The more important figure is this:

If I pay up early, as in next month, the total payable will be £8,789.90

That number is roughly in-line with what I calculated as owing after two years of payments on such a loan. But, your figure is actually slightly higher; but I'm not sure of the exact compounding rules or if a pre-payment penalty that might be built into that number (e.g. 3 months' interest penalty to get out?), but my number is within about one payment of your amount.

Anyway, you have actually made some progress on your loan: You borrowed £11,750 originally and you've knocked £2960 off the principal of the loan. You're only facing another £11,117.84 in total payments if you stay the course on your initial loan.

Next, the question is: Should you take the new loan to pay off the old? I suggest yes. Considering you were a new borrower two years ago, you were a higher risk, and that's why you paid 21.2%. Now you have some good history behind you. Use it to your advantage.

If you can qualify for the 7.6% loan to pay off the original loan, it's almost a no-brainer. By switching, your total payments go to:

(24 * £306.19) + (36 * £271.00) = £17104.56

Compare that to the original £18,172.40 you were expected to pay on the high interest loan over 60 months and you're ahead of the game by £1067.84. That's certainly enough of an advantage to switch.

But, as MrChrister suggested, do find out about all fees, penalties, etc. before you proceed. I suspect the penalty is built into the £8,789.90 amount you mentioned, but make sure you know exactly.


What are the closing costs and total fees for the second loan? At £30/month savings, how many months until you "save" the same amount as the closing fees? (If any)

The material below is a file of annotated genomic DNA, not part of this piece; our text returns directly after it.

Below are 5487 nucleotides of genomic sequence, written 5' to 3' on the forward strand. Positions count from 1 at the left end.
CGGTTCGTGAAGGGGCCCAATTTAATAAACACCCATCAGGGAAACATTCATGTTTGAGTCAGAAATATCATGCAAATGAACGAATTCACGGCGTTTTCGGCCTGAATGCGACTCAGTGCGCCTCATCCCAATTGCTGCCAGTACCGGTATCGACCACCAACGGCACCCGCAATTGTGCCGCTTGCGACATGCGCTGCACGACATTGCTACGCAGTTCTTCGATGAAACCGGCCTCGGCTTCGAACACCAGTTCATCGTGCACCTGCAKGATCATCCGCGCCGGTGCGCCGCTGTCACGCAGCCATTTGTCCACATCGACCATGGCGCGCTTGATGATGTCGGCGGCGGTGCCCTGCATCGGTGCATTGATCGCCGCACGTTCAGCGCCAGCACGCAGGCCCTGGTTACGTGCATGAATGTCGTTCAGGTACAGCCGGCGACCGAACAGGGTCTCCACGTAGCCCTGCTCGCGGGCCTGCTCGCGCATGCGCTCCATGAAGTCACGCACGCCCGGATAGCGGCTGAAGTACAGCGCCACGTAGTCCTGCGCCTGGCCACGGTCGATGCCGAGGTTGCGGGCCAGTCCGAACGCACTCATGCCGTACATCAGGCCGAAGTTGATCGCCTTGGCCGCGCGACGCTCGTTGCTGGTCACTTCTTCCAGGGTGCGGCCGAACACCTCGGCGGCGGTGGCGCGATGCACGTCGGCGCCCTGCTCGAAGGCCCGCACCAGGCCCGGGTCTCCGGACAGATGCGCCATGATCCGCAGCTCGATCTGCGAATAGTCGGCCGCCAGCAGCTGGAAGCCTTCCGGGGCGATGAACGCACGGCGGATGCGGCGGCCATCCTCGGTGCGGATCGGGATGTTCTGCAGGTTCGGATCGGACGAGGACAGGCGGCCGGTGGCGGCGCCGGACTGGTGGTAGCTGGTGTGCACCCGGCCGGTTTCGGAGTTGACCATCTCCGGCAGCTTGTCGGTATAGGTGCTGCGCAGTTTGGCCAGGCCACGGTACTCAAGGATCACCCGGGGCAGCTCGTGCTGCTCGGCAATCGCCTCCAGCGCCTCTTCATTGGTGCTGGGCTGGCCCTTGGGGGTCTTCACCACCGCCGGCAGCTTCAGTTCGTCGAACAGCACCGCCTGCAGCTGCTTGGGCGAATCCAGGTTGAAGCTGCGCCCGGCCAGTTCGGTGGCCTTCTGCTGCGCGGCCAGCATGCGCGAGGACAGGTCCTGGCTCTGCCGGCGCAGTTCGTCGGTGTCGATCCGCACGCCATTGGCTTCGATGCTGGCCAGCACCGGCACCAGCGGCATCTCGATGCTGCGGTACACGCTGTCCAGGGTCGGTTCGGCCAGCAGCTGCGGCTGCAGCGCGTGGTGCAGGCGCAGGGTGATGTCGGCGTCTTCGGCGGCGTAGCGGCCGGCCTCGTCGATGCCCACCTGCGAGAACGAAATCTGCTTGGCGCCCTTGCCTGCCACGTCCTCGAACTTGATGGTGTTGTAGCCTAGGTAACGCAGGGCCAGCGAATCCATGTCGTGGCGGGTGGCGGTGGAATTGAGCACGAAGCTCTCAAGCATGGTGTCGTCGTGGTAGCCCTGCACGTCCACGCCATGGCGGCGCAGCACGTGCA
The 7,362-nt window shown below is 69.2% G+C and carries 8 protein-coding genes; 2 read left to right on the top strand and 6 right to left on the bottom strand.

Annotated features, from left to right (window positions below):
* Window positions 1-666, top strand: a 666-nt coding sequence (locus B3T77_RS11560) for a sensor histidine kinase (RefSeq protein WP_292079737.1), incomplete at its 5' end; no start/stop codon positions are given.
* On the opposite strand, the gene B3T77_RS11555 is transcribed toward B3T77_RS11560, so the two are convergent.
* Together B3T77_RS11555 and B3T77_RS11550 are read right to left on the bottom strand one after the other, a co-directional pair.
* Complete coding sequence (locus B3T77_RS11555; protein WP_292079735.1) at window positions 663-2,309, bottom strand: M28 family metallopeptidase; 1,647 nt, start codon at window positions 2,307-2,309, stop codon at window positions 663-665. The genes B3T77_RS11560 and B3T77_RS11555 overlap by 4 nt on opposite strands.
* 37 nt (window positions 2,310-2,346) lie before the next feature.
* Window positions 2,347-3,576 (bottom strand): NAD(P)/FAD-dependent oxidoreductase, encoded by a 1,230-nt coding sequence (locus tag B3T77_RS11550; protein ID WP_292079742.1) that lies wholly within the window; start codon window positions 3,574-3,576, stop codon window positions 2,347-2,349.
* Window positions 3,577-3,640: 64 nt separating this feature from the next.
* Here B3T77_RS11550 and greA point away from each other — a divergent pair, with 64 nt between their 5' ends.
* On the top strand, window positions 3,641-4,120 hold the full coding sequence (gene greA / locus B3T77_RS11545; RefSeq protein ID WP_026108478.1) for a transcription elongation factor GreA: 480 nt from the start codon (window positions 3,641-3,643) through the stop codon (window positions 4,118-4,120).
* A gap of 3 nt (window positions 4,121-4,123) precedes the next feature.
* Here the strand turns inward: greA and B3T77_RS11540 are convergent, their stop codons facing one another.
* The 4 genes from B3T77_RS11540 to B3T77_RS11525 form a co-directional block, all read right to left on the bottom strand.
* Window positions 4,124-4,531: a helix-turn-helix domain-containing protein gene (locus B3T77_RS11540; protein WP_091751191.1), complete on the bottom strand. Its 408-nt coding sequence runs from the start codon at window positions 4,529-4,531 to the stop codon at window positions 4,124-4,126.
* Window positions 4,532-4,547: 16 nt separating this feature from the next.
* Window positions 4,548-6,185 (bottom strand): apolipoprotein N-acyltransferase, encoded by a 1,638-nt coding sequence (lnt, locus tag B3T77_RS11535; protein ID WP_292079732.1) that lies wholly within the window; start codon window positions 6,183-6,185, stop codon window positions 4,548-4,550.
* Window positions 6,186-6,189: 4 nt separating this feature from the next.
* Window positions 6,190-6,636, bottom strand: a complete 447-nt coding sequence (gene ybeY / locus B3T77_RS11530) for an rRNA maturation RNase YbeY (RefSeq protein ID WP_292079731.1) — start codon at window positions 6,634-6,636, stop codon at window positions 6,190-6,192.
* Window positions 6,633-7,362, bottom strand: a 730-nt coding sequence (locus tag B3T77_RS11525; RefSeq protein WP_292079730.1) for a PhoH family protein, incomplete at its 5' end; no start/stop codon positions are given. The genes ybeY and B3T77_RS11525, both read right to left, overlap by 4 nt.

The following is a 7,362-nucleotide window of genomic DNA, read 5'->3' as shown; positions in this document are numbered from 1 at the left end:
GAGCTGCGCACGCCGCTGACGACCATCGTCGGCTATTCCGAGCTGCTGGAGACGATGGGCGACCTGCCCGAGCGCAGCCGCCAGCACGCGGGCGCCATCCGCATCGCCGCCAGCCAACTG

You will get a much better rate, but you will be adding 2 years to your total payback period for the sum or money you originally borrowed. Do you want to be on the hook for an extra two years? Probably not if "moving on" is a goal.

As an alternative to another loan, how about you accelerate your current one?

Take your monthly payment of £306.19 and divide by 12, which is £25.52. Start making payments of £306.19 + £25.52 and make sure your bank understands the extra is to be applied to the principal, not the interest. You can knock a few months off of your loan that way. You can pay more if you want to get done sooner than later.


As you have discovered, most loans are "front loaded", which means you pay all your interest up front, and the interest is the profit for the bank. The principal is what gets addressed at the end of the loan, and you are almost halfway through so your principal is going to start dropping dramatically. Accelerating your principal payments is fine, but it might not save you much money in the overall.

I also don't think getting a new loan will ultimately save you money overall either. You will just be paying more interest to a new back on the same principal.

Somebody good with a spreadsheet can make up a amortization table and compare than to find out the totall dollars spend from this day forward.

  • I think this is one of those cases where it's better to run the numbers before answering ;-) Feb 25, 2010 at 0:59
  • But I don't really know how to run those numbers... =(
    – MrChrister
    Feb 25, 2010 at 5:26
  • 3
    I'm seeing this on a lot of answers: it's "principal" not "principle". Jan 7, 2011 at 22:16